If there was an issue with this, aside from the whole killing people being wrong even if they are opportunistic charlatans, it was that Lou and Val started from one place with strongly defined personalities yet never really changed from those opening stages, they refused to consider the barbarity of their actions as the writer and director's self-righteous crusade soldiered on. He did manage to pack in a variety of these targets to a relatively scanty amount of plot, just so the audience knew what to look out for, but he risked implausibility even for something billed as a horror comedy. On the other hand, he did concoct ambiguities that offered his work a curiously dreamlike, if not quite nightmarish, texture, leaving you wondering if Lou and Val may be closer than it might appear, or indeed if any of this wish-fulfilment is actually happening anywhere outside of Lou's mind. Cousins Roe did not allow this to dominate, so we were in no doubt he was in control, a more thematically daring (and oddball) effort than Wheatley's simple grumpiness. Music by Laurence Love Greed.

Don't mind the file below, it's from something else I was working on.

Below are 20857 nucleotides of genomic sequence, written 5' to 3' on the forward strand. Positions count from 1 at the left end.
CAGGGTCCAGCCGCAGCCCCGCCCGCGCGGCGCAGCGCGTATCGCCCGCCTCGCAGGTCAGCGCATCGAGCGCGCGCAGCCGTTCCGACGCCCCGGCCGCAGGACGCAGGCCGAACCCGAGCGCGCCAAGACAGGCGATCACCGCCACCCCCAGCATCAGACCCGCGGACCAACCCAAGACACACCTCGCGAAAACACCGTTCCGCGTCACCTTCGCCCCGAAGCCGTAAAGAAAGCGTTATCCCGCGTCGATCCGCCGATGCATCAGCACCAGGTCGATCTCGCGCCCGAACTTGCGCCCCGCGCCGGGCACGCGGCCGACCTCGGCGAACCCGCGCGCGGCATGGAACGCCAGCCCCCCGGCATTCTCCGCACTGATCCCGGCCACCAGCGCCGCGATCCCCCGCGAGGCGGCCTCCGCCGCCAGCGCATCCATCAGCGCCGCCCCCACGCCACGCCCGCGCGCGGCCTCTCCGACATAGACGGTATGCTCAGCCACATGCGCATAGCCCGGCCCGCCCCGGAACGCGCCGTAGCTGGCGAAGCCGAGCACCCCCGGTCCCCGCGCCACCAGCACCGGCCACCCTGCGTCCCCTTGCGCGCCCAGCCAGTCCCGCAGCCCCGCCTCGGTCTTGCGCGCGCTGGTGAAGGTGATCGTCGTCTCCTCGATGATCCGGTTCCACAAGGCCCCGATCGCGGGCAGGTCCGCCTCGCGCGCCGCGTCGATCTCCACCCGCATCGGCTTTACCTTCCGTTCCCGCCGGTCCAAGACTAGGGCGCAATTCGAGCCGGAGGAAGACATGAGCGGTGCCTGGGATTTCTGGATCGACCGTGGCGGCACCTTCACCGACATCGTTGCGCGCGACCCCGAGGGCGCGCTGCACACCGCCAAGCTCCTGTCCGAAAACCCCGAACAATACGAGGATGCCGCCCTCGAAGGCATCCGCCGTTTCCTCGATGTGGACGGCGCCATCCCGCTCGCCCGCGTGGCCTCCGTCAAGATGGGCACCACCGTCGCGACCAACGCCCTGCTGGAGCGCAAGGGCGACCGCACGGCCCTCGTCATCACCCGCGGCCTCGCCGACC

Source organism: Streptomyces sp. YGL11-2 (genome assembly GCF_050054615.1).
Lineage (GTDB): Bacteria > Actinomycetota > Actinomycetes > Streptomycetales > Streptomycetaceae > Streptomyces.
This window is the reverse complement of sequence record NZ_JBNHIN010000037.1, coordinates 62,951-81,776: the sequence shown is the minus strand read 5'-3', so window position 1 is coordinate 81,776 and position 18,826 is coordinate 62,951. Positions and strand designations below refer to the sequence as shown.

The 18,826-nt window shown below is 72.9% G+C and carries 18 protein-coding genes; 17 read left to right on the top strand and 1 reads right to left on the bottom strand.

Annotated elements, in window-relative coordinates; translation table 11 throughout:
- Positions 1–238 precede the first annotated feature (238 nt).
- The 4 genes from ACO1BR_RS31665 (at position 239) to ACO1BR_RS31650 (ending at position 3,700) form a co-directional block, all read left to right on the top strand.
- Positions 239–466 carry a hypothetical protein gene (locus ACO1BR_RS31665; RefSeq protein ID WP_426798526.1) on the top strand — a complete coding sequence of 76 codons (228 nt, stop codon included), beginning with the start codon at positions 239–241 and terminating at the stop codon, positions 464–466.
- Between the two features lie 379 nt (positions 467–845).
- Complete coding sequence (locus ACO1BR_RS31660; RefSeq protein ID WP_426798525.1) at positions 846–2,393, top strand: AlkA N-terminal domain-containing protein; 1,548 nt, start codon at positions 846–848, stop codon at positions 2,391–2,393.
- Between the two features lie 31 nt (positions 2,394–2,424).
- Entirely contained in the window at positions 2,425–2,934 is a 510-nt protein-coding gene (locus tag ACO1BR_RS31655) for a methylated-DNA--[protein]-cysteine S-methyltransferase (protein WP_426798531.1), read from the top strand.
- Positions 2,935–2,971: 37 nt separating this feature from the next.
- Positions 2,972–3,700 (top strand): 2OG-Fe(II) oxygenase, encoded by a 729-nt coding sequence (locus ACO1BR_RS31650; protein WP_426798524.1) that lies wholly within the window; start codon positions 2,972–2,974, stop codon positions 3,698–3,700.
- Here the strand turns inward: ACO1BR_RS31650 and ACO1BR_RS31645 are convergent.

[A SERIAL KILLER'S GUIDE TO LIFE is out now on iTunes and Digital HD. Click here to buy from iTunes and click here for the film's official site.]
Reviewer: Graeme Clark

 

This review has been viewed 130 time(s).

As a member you could Rate this film

 
Review Comments (0)


Untitled 1

Login
  Username:
 
  Password:
 
   
 
Forgotten your details? Enter email address in Username box and click Reminder. Your details will be emailed to you.
   

Latest Poll
Which star is the best at shouting?
Arnold Schwarzenegger
Brian Blessed
Tiffany Haddish
Steve Carell
Olivia Colman
Captain Caveman
Sylvester Stallone
Gerard Butler
Samuel L. Jackson
Bipasha Basu
   
 
   

Recent Visitors
Graeme Clark
Andrew Pragasam
Darren Jones
  Rachel Franke
Enoch Sneed
Paul Smith
Paul Shrimpton
  Desbris M
   

 

Last Updated: